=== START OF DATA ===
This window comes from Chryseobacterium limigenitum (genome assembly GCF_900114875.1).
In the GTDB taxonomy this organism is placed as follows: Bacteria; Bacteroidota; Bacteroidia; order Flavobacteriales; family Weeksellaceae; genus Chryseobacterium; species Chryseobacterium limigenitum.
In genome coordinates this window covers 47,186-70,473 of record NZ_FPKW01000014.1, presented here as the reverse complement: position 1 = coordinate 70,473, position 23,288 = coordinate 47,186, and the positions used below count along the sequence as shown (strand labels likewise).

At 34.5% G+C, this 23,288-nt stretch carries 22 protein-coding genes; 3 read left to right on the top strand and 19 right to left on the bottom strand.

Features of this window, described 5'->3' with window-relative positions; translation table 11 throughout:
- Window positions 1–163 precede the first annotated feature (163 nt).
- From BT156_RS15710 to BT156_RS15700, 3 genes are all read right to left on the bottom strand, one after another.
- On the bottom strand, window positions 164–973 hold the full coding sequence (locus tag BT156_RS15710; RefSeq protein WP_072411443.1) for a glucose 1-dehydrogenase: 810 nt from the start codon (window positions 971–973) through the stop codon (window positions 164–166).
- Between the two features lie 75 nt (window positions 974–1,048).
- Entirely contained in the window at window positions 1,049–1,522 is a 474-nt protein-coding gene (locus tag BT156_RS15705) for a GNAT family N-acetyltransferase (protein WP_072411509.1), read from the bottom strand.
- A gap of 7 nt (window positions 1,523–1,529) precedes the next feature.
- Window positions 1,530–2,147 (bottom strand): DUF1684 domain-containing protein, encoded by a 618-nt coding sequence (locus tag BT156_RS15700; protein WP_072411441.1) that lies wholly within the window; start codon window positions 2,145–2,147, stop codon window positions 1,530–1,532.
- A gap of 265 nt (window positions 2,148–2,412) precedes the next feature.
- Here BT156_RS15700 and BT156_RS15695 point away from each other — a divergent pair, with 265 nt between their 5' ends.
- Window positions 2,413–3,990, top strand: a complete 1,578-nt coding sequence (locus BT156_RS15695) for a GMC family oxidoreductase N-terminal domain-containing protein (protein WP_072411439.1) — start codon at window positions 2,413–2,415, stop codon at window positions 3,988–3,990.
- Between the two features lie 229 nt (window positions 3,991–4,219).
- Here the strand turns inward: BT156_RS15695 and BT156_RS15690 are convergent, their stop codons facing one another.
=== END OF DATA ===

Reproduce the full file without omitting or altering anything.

This window comes from Chryseobacterium limigenitum (genome assembly GCF_900114875.1).
In the GTDB taxonomy this organism is placed as follows: Bacteria; Bacteroidota; Bacteroidia; order Flavobacteriales; family Weeksellaceae; genus Chryseobacterium; species Chryseobacterium limigenitum.
In genome coordinates this window covers 47,186-70,473 of record NZ_FPKW01000014.1, presented here as the reverse complement: position 1 = coordinate 70,473, position 23,288 = coordinate 47,186, and the positions used below count along the sequence as shown (strand labels likewise).

At 34.5% G+C, this 23,288-nt stretch carries 22 protein-coding genes; 3 read left to right on the top strand and 19 right to left on the bottom strand.

Features of this window, described 5'->3' with window-relative positions; translation table 11 throughout:
- Window positions 1–163 precede the first annotated feature (163 nt).
- From BT156_RS15710 to BT156_RS15700, 3 genes are all read right to left on the bottom strand, one after another.
- On the bottom strand, window positions 164–973 hold the full coding sequence (locus tag BT156_RS15710; RefSeq protein WP_072411443.1) for a glucose 1-dehydrogenase: 810 nt from the start codon (window positions 971–973) through the stop codon (window positions 164–166).
- Between the two features lie 75 nt (window positions 974–1,048).
- Entirely contained in the window at window positions 1,049–1,522 is a 474-nt protein-coding gene (locus tag BT156_RS15705) for a GNAT family N-acetyltransferase (protein WP_072411509.1), read from the bottom strand.
- A gap of 7 nt (window positions 1,523–1,529) precedes the next feature.
- Window positions 1,530–2,147 (bottom strand): DUF1684 domain-containing protein, encoded by a 618-nt coding sequence (locus tag BT156_RS15700; protein WP_072411441.1) that lies wholly within the window; start codon window positions 2,145–2,147, stop codon window positions 1,530–1,532.
- A gap of 265 nt (window positions 2,148–2,412) precedes the next feature.
- Here BT156_RS15700 and BT156_RS15695 point away from each other — a divergent pair, with 265 nt between their 5' ends.
- Window positions 2,413–3,990, top strand: a complete 1,578-nt coding sequence (locus BT156_RS15695) for a GMC family oxidoreductase N-terminal domain-containing protein (protein WP_072411439.1) — start codon at window positions 2,413–2,415, stop codon at window positions 3,988–3,990.
- Between the two features lie 229 nt (window positions 3,991–4,219).
- Here the strand turns inward: BT156_RS15695 and BT156_RS15690 are convergent, their stop codons facing one another.